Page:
If you get the design of the org chart correct, and you fill the slots with the right people, and then you create the right incentives, a lot of things will go right for you.
In the early 1980s, Tom Christie T’85 was probably the most overqualified door-to-door cable television salesman in Columbus, Ohio. Maybe the entire United States. With an English degree from Princeton and a naturally smooth delivery, those homeowners didn’t stand a chance. This wasn’t his full-time job—he was a teacher and a coach at a private high school—but he took to it well, and before long his boss at Warner-Amex (the precursor to Time Warner Cable) asked him to join the company as a sales manager. It took Christie a few months to decide, but he ultimately said yes. He still finds this turn of events a little hard to believe. “Honest to god, I started out managing a team of door-to-door salesman,” he laughs.
Christie spent three years climbing the ladder at Warner-Amex before his desire to go to business school, and his love of New England, landed him at Tuck. “It was a tough academic experience for me,” he recalls, “coming at it as an English major. But I muddled through.” During the spring term of his second year, he got a piece of wisdom that made all the muddling worthwhile. It was in Human Behavior and Organizations, a course taught by the esteemed John Hennessey, the Charles Henry Jones Third Century Professor of Management, Emeritus. Hennessey addressed the students near the end of their MBA experience, after they had digested challenging courses like accounting, finance, operations, and management science. “I’m going to tell you something you may not believe today, but it’ll end up being true,” Christie remembers Hennessey saying. “You’ll spend more time thinking and talking about personnel issues and how to design your organization than almost anything else you studied here.”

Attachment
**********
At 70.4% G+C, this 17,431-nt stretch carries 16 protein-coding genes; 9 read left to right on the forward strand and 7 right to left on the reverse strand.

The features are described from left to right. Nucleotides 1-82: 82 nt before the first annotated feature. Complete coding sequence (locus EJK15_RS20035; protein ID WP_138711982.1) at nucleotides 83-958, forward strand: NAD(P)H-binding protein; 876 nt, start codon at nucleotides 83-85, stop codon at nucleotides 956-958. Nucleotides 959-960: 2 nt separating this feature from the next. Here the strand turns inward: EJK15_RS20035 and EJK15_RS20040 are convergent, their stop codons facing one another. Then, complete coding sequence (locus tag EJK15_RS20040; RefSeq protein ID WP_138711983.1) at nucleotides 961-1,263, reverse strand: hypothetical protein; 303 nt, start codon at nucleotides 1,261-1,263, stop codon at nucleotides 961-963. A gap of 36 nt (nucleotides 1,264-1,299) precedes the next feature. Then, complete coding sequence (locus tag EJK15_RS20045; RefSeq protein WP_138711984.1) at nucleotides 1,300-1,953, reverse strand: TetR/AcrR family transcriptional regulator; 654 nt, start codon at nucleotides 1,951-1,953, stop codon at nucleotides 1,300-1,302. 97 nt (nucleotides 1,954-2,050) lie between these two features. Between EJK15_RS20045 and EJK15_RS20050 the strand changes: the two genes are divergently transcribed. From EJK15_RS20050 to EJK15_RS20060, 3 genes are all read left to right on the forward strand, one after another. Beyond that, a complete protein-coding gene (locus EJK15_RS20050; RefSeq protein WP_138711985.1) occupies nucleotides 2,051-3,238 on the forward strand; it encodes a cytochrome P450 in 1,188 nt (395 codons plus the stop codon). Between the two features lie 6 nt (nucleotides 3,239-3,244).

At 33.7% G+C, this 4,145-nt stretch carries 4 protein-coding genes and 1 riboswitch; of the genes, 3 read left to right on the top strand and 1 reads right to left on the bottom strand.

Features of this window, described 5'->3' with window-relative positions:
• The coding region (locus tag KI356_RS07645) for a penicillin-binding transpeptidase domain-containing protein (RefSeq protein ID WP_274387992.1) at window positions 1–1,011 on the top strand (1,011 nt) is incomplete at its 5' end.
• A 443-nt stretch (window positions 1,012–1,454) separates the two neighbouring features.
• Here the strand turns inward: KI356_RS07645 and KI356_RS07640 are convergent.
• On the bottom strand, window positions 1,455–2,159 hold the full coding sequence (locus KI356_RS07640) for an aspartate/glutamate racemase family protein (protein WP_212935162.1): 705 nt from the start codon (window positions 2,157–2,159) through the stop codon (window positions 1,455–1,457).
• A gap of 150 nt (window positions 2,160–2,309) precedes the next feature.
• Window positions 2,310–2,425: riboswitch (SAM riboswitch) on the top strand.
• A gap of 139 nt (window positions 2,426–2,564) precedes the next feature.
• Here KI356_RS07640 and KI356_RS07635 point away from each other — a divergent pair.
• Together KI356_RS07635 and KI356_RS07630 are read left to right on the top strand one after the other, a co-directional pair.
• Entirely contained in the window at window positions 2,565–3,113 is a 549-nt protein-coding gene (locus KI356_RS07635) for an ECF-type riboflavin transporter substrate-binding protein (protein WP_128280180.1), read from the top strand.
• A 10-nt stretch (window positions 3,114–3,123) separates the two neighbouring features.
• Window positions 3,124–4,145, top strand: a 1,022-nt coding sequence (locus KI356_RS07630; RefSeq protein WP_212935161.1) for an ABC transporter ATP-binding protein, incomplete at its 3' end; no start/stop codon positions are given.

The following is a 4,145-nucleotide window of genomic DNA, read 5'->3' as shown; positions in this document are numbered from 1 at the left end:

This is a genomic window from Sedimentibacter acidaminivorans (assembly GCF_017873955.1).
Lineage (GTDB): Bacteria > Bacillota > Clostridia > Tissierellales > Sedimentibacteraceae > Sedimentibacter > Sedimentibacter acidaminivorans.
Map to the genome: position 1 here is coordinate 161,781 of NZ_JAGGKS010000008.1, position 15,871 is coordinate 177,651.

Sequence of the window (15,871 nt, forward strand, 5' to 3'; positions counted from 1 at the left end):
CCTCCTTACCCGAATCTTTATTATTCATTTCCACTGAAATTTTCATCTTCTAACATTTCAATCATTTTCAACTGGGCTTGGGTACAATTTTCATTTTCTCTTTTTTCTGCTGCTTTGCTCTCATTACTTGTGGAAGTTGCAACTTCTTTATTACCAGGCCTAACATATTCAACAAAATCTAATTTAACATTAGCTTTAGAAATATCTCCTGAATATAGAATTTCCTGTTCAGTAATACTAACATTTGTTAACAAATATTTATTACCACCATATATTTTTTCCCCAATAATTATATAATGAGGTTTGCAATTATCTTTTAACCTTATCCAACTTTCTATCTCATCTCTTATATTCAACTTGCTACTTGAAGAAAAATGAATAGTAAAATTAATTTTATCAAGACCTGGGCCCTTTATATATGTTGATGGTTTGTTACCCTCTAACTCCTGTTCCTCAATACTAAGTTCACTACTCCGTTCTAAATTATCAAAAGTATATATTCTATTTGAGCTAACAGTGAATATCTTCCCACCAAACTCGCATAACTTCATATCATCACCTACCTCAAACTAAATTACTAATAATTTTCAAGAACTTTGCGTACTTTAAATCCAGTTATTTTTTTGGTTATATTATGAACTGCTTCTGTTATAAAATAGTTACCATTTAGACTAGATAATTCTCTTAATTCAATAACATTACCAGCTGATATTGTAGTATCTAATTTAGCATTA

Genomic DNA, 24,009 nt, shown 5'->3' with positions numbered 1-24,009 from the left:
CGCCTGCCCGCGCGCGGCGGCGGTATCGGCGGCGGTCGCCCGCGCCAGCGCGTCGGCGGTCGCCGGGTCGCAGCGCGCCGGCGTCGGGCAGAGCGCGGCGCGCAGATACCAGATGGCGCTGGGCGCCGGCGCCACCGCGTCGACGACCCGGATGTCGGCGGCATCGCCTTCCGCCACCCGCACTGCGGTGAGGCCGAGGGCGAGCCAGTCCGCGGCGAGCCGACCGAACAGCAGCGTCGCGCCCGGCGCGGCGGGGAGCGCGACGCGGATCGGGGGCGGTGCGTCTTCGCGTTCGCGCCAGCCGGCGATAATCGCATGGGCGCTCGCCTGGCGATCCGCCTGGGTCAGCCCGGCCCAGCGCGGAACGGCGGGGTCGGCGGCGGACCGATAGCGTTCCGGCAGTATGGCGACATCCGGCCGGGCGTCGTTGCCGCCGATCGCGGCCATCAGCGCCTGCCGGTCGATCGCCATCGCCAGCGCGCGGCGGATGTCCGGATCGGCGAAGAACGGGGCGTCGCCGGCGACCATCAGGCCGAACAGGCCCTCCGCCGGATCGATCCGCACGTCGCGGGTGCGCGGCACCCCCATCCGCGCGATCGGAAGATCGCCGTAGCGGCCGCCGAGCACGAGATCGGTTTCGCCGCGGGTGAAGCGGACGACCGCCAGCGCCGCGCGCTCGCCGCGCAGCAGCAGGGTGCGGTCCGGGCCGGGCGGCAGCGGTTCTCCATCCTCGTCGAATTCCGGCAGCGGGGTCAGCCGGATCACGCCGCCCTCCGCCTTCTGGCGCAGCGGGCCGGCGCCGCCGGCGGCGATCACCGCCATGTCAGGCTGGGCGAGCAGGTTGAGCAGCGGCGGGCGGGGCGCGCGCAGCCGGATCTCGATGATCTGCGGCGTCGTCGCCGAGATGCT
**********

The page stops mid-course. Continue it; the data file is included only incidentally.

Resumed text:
For Christie, who was recently named the chief operating officer of Showtime, where he started his career after Tuck, those words have been something of a North star. “As I matured as an executive,” Christie says, “I realized Hennessey was right. If you get the design of the org chart correct, and you fill the slots with the right people, and then you create the right incentives, a lot of things will go right for you. That is really one of the fundamental things I took out of my experience at Tuck.”
A lot has changed in the entertainment business since Christie joined Showtime as the director of special markets in 1985. At that time, Showtime and HBO were basically vehicles for showing Hollywood movies, and it was difficult to differentiate between the channels. Christie moved into business development in the mid-1990s, when the digital age allowed for a massive increase in the number of channels that could be sent over a wire. Showtime joined the fray by spinning off new channels, such as the Sundance Channel, which Christie led as a joint venture with Robert Redford. After almost 10 years at Sundance, Christie returned to Showtime to be the director of affiliate sales.
Now we are on the other side of the television revolution. It’s the age of “cord cutting”—with millions of households disconnecting from cable television services in favor of streaming movies and original TV series from the likes of Showtime, HBO, Netflix, Hulu, and Amazon. “I had no idea it would evolve into what it is today, where the cable industry has laid a lot of the hard wire that has helped us form the internet,” he says. “And that has really exploded everything.”
Showtime, Christie says, is well-positioned to thrive in the world of streaming entertainment. That’s because it’s a premium subscription television service, not a broadcast network that relies on advertising revenue. “It’s a model that looks a lot like a Netflix or a Hulu,” Christie explains. “What we’ve had to do to get ready, and what we’re exploiting now, is create a service that can be distributed over the internet. Now you can go to an net-top box like Apple TV or Roku, and purchase Showtime by itself.”
Christie has a C-suite position in a large corporation, but this is still show business, so he’s having plenty of fun. He has attended the Golden Globes, visited the set of “Dexter” and had ringside seats for the Pacquiao-Mayweather fight in Las Vegas. And no one will ever fault him for watching too much TV. Which is good, because “I’m absolutely hooked on “Homeland,” he says.
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